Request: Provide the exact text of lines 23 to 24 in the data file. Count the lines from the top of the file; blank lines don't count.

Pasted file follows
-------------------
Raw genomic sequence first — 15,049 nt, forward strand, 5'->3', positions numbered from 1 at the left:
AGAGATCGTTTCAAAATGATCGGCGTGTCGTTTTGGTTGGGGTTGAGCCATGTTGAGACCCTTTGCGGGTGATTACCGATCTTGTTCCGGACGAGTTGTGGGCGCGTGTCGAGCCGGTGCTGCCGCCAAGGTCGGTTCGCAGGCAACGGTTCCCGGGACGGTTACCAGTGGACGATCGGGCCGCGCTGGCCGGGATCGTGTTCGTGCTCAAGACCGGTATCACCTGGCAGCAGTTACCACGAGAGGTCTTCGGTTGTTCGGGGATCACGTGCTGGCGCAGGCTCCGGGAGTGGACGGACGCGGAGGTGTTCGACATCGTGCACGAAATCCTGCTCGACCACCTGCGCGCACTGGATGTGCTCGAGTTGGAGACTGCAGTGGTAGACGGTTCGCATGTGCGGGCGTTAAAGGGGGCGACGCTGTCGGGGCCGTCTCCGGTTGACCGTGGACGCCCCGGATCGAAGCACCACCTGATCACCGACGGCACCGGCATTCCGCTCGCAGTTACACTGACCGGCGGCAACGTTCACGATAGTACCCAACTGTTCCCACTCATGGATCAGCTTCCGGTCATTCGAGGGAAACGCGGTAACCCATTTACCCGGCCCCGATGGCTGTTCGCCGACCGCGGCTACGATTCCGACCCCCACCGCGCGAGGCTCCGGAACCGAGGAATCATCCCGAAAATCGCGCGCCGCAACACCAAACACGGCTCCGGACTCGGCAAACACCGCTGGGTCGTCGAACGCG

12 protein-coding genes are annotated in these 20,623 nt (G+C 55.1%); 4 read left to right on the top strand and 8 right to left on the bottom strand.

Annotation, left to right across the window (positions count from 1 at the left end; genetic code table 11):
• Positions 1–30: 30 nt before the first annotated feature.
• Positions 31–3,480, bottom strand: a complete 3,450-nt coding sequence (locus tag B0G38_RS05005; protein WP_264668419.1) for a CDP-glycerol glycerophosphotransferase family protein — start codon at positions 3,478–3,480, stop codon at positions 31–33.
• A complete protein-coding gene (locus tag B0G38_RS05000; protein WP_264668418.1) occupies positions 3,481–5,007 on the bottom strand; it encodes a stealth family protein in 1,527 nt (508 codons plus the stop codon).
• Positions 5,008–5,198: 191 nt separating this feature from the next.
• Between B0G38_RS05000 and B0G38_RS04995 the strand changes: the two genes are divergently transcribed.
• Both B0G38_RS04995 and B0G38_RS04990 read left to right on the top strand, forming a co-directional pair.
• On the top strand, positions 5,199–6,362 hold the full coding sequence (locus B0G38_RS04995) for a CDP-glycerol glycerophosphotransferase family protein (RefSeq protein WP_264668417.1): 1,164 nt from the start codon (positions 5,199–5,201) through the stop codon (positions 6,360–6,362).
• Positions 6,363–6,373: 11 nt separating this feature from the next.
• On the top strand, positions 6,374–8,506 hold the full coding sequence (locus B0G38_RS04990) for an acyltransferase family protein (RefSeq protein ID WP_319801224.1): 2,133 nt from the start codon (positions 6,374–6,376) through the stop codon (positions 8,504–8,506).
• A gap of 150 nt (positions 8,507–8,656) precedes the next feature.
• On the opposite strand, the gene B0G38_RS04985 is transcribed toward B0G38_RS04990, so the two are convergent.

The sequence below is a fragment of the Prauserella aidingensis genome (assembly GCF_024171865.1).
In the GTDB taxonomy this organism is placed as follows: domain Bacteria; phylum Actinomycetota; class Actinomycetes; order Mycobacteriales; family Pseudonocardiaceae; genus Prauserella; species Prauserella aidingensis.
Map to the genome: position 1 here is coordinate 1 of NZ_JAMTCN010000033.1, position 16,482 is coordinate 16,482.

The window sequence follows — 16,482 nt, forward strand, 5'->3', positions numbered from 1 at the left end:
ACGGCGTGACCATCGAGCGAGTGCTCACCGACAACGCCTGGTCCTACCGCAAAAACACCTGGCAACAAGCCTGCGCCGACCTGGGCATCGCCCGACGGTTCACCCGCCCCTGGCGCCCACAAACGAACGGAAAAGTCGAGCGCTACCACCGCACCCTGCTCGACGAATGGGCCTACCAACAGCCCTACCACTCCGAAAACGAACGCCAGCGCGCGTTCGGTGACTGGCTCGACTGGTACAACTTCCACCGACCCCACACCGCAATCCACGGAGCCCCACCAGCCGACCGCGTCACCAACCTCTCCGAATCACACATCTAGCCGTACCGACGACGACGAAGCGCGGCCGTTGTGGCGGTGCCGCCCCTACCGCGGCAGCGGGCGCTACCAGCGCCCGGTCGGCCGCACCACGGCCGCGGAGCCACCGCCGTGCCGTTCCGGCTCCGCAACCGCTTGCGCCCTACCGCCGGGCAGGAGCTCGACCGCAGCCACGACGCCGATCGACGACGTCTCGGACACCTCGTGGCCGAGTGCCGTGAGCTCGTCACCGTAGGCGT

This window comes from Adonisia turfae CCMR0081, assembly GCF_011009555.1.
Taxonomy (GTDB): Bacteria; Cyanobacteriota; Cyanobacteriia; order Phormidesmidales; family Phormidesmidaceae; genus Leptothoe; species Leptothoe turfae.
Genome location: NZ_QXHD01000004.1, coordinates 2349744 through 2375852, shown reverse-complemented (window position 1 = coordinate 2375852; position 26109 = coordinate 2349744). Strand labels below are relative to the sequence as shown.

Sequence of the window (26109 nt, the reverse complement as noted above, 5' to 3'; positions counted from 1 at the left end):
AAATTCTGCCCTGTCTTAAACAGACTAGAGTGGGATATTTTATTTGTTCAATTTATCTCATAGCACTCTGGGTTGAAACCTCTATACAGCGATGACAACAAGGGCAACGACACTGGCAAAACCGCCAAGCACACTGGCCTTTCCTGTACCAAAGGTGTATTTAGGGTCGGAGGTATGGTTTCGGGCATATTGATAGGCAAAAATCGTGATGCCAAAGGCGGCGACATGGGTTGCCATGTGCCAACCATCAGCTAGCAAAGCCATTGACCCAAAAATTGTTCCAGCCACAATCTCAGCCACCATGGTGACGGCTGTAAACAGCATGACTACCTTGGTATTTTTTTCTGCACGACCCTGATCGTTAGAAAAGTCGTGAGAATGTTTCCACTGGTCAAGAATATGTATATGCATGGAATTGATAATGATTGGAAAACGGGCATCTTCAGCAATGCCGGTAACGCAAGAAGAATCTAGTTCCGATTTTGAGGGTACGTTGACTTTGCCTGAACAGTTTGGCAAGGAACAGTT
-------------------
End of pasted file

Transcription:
Genome location: NZ_QXHD01000004.1, coordinates 2349744 through 2375852, shown reverse-complemented (window position 1 = coordinate 2375852; position 26109 = coordinate 2349744). Strand labels below are relative to the sequence as shown.

Sequence of the window (26109 nt, the reverse complement as noted above, 5' to 3'; positions counted from 1 at the left end):